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12 April 2017

Cinematic genealogy: Popcorn in the family tree

Courtesy: google.com

I have very little interest in scampering out and back on every branch of the family tree to discover if I might be a direct descendant of royalty, a great writer from centuries past or, gasp!, rodents (the name Ratliff, you see).  I'm much more interested in getting to the root of my love and appreciation for movies.

It's deep-seated, but where did it come from?

I only have to look back one generation to find out all I need to know.  My mom and dad both loved movies.  I can remember my dad telling the story (over and over, actually) about falling asleep in the Hico (Texas) Theater and waking up in the dark to two startling discoveries:  The movie had ended some time ago and everyone was long gone and that he was locked in.

Mom and I spent many late evenings watching what are now classic movies on TV's "Late, Late Show" and memorable afternoons sharing them in actual theaters.  My dad often spoke of enjoying triple features with my mom at the Hico movie house, quite likely before they were married.

Their prime movie-going time was probably the early and mid-1940s.  I feel certain they took in all the popular movies of the day, films like Casablanca (1943), The Lady Eve (1941), Dumbo (1941), The Man Who Came to Dinner (1942), etc.

I'm pretty sure they took in the nuanced war comedy To Be or Not to Be in 1942.  Jack Benny had been a huge radio star for 10 years and had even dabbled in films when he teamed up with Carole Lombard and Robert Stack to play a Polish ham stage actor helping to trap a German spy in war-torn Poland.  I caught To Be or Not to Be on Turner Classic Movies channel a couple of weeks back and was very pleasantly surprised.  It's not easy getting audiences to laugh about German occupation and Hitler, even now.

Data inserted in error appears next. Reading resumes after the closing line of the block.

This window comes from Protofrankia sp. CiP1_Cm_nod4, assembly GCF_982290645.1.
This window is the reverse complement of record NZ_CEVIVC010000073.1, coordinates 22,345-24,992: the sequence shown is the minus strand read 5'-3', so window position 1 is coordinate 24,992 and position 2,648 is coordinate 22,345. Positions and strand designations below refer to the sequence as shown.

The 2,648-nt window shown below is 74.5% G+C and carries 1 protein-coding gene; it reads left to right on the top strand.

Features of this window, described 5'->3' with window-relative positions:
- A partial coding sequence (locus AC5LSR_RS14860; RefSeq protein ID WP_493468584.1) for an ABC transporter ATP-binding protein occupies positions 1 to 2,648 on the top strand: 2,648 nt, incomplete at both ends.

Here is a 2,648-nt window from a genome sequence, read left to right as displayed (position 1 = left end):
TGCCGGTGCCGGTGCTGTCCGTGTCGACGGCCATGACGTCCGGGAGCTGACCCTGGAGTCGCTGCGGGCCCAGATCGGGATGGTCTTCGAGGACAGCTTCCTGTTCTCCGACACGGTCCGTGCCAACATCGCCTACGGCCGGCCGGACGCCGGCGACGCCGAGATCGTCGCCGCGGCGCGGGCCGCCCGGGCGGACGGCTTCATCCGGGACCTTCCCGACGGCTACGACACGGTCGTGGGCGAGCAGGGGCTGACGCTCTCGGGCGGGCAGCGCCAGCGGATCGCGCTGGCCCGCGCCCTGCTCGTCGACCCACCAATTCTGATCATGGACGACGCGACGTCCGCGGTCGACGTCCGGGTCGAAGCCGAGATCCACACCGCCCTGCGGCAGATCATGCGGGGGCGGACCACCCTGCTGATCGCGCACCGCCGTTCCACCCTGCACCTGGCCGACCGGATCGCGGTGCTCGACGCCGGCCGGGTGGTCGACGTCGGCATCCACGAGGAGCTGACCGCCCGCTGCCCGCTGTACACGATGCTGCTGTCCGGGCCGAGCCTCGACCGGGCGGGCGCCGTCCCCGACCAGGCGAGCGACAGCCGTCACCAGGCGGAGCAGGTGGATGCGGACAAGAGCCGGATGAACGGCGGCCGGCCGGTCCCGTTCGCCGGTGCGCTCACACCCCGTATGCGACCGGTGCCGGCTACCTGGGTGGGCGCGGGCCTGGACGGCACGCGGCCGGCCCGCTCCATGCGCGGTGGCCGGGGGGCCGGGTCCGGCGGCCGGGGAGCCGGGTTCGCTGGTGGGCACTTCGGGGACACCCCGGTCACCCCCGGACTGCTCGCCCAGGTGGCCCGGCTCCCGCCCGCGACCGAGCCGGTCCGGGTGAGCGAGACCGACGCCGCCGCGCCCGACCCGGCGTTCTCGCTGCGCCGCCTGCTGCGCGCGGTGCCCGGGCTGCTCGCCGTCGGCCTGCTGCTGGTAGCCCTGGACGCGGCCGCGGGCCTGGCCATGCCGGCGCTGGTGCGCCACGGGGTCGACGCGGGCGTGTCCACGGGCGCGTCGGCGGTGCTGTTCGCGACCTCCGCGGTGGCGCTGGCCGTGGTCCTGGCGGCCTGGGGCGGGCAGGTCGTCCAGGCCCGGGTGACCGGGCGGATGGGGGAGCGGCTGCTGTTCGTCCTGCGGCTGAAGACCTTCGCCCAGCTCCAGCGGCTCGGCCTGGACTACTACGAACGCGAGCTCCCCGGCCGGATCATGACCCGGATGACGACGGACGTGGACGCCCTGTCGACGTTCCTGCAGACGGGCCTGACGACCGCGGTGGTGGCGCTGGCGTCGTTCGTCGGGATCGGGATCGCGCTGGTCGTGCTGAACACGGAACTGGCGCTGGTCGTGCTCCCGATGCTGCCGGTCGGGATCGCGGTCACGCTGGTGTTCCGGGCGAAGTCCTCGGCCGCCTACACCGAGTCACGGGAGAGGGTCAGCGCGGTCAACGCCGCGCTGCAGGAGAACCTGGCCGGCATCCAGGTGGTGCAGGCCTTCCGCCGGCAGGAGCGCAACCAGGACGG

Mom and Dad were huge fans of Benny on TV as well, and even paid retail to go see the master of the long pause when Benny's stage show tour stopped off in Dallas in the early '70s.  Dad was unusually tight-lipped when I asked how he enjoyed the show.  Mom explained to me later that Dad didn't appreciate the fact that Benny used a "bad" word, which was extremely mild, I'm sure, during the show.

Monty Woolley in "The Man Who Came to Dinner" (Courtesy: imdb.com)

In Mom's later years, in the 1990s when I was established as a film critic and meeting and interviewing Hollywood's biggest stars, my mother asked more than once if I had ever heard of Monty Woolley.  I was young, busy and probably a little dismissive back then.  Mom never pushed for an answer or complained that she didn't get one.  To my regret, I never got to properly answer her, or find out why she was so curious in the 1990s about an actor who passed away in 1963.

Honestly, and to my great disappointment, I was too concerned with what was going on with popular celebrities of the day (Madonna, Tom Cruise, Julia Roberts, Woody Allen, etc.) to take the time to do five minutes of research to learn that Woolley was a renowned Broadway star-turned-film actor.  He was an Oscar nominee for his work in the World War II drama The Pied Piper (1942).

In fact, 1942 was a big year for Woolley.  He also recycled one of his famous Broadway performances when he co-starred with Bette Davis and Ann Sheridan in the title role as meddling critic The Man Who Came to Dinner who stayed six months.

Mom, Dad and Woolley are all gone now, but The Man Who Came to Dinner lives on.  If you ever get a chance to catch it on "The Late, Late Show," seize the opportunity and hold on tight.

By the way, Mom, that Monty Woolley was a hell of an actor.

Oops, sorry Dad.


Thank you for the article. I have watched this film a few times before and it's time to watch it again. Best wishes.

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